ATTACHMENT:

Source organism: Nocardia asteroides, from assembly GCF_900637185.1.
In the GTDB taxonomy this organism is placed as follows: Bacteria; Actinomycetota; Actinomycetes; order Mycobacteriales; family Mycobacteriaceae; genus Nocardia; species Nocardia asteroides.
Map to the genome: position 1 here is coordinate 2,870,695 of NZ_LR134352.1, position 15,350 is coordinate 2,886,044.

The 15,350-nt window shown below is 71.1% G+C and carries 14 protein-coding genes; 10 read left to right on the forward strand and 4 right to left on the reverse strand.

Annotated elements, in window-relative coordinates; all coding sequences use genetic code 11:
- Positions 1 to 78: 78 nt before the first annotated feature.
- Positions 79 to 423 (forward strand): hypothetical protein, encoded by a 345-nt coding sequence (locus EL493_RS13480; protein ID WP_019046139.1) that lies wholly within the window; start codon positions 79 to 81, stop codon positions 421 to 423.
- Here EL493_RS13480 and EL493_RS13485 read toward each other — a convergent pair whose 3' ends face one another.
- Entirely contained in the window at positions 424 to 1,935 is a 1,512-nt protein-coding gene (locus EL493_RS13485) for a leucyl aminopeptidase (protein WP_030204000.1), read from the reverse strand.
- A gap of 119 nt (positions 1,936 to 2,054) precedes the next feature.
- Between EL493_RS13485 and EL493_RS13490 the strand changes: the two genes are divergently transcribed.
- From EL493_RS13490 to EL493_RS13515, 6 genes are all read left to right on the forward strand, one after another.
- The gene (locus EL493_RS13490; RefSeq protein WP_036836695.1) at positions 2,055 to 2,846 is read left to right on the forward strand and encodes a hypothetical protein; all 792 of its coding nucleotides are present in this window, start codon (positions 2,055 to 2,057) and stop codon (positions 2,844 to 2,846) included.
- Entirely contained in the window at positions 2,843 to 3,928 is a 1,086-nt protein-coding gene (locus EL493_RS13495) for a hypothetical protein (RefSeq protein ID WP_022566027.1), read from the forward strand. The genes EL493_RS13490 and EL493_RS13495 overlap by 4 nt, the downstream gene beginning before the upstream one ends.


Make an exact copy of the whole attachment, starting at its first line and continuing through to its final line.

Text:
Source organism: Nocardia asteroides, from assembly GCF_900637185.1.
In the GTDB taxonomy this organism is placed as follows: Bacteria; Actinomycetota; Actinomycetes; order Mycobacteriales; family Mycobacteriaceae; genus Nocardia; species Nocardia asteroides.
Map to the genome: position 1 here is coordinate 2,870,695 of NZ_LR134352.1, position 15,350 is coordinate 2,886,044.

The 15,350-nt window shown below is 71.1% G+C and carries 14 protein-coding genes; 10 read left to right on the forward strand and 4 right to left on the reverse strand.

Annotated elements, in window-relative coordinates; all coding sequences use genetic code 11:
- Positions 1 to 78: 78 nt before the first annotated feature.
- Positions 79 to 423 (forward strand): hypothetical protein, encoded by a 345-nt coding sequence (locus EL493_RS13480; protein ID WP_019046139.1) that lies wholly within the window; start codon positions 79 to 81, stop codon positions 421 to 423.
- Here EL493_RS13480 and EL493_RS13485 read toward each other — a convergent pair whose 3' ends face one another.
- Entirely contained in the window at positions 424 to 1,935 is a 1,512-nt protein-coding gene (locus EL493_RS13485) for a leucyl aminopeptidase (protein WP_030204000.1), read from the reverse strand.
- A gap of 119 nt (positions 1,936 to 2,054) precedes the next feature.
- Between EL493_RS13485 and EL493_RS13490 the strand changes: the two genes are divergently transcribed.
- From EL493_RS13490 to EL493_RS13515, 6 genes are all read left to right on the forward strand, one after another.
- The gene (locus EL493_RS13490; RefSeq protein WP_036836695.1) at positions 2,055 to 2,846 is read left to right on the forward strand and encodes a hypothetical protein; all 792 of its coding nucleotides are present in this window, start codon (positions 2,055 to 2,057) and stop codon (positions 2,844 to 2,846) included.
- Entirely contained in the window at positions 2,843 to 3,928 is a 1,086-nt protein-coding gene (locus EL493_RS13495) for a hypothetical protein (RefSeq protein ID WP_022566027.1), read from the forward strand. The genes EL493_RS13490 and EL493_RS13495 overlap by 4 nt, the downstream gene beginning before the upstream one ends.